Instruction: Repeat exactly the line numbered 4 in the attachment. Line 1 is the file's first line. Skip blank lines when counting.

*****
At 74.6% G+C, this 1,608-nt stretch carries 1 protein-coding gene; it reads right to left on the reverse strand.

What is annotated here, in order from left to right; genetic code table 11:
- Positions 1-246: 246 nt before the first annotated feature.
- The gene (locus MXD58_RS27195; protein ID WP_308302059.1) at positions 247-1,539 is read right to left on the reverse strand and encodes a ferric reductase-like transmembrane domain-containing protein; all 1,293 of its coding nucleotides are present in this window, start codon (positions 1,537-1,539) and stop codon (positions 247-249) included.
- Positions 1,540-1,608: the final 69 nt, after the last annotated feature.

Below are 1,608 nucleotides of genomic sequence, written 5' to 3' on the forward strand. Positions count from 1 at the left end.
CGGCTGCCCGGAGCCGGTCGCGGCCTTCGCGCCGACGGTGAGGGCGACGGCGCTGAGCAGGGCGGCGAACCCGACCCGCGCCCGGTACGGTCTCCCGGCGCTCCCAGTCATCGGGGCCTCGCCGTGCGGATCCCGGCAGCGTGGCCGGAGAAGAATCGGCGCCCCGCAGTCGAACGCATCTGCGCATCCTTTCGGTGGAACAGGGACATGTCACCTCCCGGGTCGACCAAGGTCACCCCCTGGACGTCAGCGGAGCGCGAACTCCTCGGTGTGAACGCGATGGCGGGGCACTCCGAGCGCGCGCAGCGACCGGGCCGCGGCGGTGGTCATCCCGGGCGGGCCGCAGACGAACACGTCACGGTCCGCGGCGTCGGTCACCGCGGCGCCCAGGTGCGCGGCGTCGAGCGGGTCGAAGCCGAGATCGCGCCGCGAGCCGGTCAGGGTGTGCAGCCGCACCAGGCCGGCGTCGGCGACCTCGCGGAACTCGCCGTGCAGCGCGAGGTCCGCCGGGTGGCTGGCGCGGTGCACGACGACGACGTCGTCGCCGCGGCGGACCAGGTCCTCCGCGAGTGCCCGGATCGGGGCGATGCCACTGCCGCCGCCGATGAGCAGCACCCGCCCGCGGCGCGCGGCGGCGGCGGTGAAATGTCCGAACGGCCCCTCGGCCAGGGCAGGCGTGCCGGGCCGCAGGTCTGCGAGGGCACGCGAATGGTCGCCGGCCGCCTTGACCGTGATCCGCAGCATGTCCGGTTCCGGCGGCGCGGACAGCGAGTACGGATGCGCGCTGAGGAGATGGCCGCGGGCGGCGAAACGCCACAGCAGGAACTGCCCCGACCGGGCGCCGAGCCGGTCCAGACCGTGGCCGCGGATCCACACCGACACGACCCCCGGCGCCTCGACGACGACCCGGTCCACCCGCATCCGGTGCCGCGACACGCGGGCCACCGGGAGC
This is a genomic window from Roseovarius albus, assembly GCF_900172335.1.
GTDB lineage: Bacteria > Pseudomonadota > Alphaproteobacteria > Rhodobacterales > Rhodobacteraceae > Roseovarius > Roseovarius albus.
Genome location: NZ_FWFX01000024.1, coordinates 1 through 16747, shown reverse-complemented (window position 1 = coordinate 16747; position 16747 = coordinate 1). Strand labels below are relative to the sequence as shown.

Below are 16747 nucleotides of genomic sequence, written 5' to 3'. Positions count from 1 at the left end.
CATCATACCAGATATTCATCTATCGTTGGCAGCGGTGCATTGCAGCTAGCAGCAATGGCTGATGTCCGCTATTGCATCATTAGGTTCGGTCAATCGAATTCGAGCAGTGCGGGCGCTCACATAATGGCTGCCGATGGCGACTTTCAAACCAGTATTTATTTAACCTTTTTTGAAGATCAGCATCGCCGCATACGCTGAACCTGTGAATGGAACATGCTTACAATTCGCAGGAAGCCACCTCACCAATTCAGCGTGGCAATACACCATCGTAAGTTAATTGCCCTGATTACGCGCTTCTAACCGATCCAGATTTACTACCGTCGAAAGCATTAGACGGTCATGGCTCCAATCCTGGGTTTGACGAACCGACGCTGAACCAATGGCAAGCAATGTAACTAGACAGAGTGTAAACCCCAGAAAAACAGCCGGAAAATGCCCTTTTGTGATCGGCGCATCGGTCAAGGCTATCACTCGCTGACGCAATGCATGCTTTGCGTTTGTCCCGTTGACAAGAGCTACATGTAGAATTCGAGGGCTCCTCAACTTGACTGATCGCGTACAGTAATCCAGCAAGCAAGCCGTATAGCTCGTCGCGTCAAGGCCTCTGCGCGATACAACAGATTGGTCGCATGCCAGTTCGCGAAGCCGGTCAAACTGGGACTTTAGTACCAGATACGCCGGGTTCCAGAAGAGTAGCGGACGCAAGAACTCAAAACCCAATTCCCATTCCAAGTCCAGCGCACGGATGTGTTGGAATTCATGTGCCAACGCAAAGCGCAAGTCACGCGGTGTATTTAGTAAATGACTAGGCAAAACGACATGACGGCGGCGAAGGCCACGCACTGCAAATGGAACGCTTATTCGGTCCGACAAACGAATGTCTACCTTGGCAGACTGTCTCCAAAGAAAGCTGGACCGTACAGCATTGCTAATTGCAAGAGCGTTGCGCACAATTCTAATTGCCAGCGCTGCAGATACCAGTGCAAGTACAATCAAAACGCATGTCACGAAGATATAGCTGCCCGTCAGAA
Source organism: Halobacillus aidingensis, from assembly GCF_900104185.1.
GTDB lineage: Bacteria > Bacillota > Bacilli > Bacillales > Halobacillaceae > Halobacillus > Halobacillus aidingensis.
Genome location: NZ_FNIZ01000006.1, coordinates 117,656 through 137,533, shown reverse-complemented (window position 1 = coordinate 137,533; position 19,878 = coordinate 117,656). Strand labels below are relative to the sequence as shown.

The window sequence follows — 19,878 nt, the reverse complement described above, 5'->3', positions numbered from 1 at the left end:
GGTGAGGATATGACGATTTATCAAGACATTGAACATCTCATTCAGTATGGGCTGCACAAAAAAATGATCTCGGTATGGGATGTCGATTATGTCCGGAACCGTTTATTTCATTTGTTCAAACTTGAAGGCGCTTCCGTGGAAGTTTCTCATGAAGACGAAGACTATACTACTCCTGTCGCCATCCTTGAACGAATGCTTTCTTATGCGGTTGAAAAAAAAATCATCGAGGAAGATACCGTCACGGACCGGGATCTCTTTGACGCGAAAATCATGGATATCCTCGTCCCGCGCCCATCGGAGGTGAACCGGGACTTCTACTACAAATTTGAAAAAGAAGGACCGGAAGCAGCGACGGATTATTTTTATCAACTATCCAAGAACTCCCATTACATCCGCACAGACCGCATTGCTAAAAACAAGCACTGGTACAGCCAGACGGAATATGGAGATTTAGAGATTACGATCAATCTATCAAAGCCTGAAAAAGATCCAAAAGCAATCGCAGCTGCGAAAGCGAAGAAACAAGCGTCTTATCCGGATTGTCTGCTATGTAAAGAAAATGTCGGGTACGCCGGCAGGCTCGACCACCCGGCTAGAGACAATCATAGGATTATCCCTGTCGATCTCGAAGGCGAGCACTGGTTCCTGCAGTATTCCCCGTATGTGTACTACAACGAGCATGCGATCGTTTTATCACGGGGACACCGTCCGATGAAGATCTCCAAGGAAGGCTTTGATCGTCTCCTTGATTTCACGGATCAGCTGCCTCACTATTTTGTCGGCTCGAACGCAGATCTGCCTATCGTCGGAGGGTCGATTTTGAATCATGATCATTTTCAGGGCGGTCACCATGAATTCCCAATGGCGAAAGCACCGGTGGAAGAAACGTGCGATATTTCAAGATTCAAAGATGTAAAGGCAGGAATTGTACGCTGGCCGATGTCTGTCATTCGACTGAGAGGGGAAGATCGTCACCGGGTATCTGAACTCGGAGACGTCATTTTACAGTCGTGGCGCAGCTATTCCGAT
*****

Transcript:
- The gene (locus MXD58_RS27195; protein ID WP_308302059.1) at positions 247-1,539 is read right to left on the reverse strand and encodes a ferric reductase-like transmembrane domain-containing protein; all 1,293 of its coding nucleotides are present in this window, start codon (positions 1,537-1,539) and stop codon (positions 247-249) included.